Civil-Military Occasional Paper 1-2016 – Illicit Small Arms in the Pacific

Abstract With the exception of Papua New Guinea, the number of illicit small arms likely to be in circulation in Western Pacific island countries is not particularly large or widespread. The region remains relatively ‘gun free’ as Philip Alpers’ recently proclaimed. Supply is not bountiful, controls in the form of regional and national laws are sound, disarmament and amnesties have been somewhat successful, and demand is neither strong nor state or region-wide—Papua New Guinea being the exception. In broader context, the Pacific Institute for Public Policy points out that: The Pacific has seen its share of coups and conflict, but deserves recognition for being a largely peaceful region … It also has a wealth of traditional mechanisms to end conflict … It is worth bearing this in mind as the region develops a more ‘bottom-up’ approach to contemporary security issues. The project conducted a strategic assessment, rather than a detailed stocktake, of the illicit small arms in the Western Pacific island region with a focus on Fiji, Solomon Islands and Papua New Guinea (excluding Bougainville). As anticipated, most of the illicit small arms in the region come from within the countries studied and are largely recirculated within them. However, there are…

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The Development of Civilian Policing: Lessons for Contemporary Post-conflict Operations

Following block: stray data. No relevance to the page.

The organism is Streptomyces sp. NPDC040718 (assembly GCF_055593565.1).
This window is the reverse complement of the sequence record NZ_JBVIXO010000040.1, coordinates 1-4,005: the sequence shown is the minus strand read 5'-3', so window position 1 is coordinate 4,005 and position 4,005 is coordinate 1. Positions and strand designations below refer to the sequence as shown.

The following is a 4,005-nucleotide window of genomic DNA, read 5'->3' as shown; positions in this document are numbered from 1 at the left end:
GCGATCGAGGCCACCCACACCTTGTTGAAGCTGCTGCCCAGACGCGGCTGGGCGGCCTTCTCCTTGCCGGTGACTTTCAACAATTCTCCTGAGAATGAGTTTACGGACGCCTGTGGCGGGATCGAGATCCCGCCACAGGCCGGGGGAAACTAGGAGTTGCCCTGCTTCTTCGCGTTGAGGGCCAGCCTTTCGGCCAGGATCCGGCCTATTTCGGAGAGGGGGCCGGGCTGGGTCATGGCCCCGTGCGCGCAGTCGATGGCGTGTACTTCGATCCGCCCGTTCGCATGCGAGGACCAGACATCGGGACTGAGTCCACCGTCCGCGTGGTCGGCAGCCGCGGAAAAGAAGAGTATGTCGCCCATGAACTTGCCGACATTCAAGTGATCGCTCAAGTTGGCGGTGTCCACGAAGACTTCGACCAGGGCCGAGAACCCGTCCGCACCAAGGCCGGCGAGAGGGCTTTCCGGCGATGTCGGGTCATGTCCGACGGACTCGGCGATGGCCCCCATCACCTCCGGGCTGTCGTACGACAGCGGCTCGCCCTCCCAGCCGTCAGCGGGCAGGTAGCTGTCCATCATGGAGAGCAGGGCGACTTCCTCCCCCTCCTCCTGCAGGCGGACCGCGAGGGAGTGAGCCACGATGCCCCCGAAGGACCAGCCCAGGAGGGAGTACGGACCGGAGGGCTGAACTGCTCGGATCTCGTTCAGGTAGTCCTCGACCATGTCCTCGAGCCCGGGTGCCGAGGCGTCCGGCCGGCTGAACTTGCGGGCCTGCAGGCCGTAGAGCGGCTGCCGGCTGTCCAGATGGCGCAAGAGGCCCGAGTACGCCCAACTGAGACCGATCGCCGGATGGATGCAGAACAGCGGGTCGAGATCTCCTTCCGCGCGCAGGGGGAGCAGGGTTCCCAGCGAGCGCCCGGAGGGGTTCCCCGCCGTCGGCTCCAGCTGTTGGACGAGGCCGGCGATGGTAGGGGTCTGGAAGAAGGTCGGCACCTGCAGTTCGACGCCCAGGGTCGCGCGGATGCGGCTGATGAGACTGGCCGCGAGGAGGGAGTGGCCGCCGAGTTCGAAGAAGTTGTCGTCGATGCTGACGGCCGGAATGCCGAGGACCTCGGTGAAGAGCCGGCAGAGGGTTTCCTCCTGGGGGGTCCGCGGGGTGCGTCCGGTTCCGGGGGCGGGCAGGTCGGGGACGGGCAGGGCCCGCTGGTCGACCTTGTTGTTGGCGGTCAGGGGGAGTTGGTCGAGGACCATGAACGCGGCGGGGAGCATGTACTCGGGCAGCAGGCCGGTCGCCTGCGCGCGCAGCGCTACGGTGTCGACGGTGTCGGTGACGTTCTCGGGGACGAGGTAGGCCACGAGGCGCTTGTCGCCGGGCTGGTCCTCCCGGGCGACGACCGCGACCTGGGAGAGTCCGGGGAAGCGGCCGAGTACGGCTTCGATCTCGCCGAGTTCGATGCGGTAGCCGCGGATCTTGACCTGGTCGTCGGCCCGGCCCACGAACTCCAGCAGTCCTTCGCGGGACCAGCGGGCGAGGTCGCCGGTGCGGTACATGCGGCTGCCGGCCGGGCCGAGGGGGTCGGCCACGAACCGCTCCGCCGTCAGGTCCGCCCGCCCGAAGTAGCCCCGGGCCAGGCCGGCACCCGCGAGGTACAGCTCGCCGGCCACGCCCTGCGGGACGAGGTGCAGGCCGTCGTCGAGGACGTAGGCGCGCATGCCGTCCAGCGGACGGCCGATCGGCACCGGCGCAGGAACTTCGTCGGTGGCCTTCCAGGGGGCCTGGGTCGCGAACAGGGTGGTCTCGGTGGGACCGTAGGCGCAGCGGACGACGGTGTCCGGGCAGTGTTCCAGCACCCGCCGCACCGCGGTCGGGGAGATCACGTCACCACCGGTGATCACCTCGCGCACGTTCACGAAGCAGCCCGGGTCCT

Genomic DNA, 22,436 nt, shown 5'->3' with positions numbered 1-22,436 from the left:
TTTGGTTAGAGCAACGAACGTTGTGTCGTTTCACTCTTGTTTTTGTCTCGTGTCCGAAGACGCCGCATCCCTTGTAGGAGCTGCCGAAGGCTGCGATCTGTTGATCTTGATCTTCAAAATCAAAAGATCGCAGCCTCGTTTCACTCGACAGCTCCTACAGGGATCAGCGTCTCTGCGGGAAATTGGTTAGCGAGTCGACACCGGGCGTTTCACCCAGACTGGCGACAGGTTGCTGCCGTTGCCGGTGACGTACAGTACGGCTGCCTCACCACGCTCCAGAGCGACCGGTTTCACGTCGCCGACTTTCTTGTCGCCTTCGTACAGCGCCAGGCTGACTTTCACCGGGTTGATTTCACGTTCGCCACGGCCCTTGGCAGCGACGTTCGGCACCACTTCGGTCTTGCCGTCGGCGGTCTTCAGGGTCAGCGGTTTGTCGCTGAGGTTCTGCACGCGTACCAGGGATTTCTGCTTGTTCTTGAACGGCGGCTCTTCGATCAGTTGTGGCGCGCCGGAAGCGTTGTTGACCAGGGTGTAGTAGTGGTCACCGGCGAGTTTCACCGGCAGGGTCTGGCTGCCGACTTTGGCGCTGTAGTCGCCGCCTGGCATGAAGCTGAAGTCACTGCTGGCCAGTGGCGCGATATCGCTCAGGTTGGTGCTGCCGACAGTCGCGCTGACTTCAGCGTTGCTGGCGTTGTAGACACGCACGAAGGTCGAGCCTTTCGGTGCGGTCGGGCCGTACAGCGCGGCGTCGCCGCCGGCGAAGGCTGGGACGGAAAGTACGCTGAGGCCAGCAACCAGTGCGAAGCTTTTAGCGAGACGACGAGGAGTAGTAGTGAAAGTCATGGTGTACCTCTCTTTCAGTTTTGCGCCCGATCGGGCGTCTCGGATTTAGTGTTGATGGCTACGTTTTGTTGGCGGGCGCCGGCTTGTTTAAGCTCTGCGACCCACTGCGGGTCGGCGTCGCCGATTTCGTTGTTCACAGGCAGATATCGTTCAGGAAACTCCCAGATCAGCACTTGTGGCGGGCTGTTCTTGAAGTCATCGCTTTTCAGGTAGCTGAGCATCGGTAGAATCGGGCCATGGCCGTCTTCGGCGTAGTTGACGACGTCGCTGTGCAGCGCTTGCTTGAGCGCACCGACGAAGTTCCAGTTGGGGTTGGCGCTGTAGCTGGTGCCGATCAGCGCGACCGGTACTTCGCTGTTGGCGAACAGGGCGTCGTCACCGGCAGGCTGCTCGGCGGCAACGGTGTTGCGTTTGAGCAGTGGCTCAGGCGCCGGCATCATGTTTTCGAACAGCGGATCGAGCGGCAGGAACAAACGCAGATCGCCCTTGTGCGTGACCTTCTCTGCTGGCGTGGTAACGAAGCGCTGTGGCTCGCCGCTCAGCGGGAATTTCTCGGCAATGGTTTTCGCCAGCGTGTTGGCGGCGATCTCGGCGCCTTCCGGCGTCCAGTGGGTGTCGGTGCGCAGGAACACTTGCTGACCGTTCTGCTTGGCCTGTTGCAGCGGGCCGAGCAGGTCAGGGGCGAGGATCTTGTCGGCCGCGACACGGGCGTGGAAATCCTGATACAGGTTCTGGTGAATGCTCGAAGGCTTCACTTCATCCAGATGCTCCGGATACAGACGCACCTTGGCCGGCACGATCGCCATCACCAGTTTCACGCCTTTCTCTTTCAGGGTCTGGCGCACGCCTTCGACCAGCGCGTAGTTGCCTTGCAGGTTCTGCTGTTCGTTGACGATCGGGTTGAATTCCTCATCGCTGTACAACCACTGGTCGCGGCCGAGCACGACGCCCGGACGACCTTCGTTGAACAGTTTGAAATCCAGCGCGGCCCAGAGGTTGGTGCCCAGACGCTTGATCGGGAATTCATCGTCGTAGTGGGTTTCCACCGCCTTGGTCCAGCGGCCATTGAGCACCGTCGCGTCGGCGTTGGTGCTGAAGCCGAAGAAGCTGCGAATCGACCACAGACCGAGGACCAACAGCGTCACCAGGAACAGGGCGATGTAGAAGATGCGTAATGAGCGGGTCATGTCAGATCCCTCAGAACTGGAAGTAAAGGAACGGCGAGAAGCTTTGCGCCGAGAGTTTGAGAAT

Abstract This article considers the historical separation of policing from military functions by outlining the key roles of police forces and analysing why policing was purposefully developed to differ from military structures and roles. In doing so, this paper contributes to our understanding of contemporary challenges with respect to identifying appropriate policing and military roles in international contexts. Focusing primarily on the Anglo experience of developments in policing, the paper also addresses the question as to why alternative forms of ‘Continental’ policing arose in Europe. In particular, the paper considers the question as to what constitutes legitimate forms of policing in such different contexts as, in understanding the genesis of current policing models and alternative possibilities for the relationship between police and military forces, we may hope to better understand the options for police and military roles in post-conflict settings. Dr Fish is an Associate Professor in Philosophy at Massey University. Dr Greener is Senior Lecturer in International Relations at Massey University and has published widely on international security-related matters; her book The New International Policing was published in 2009. Downloads View this publication on  

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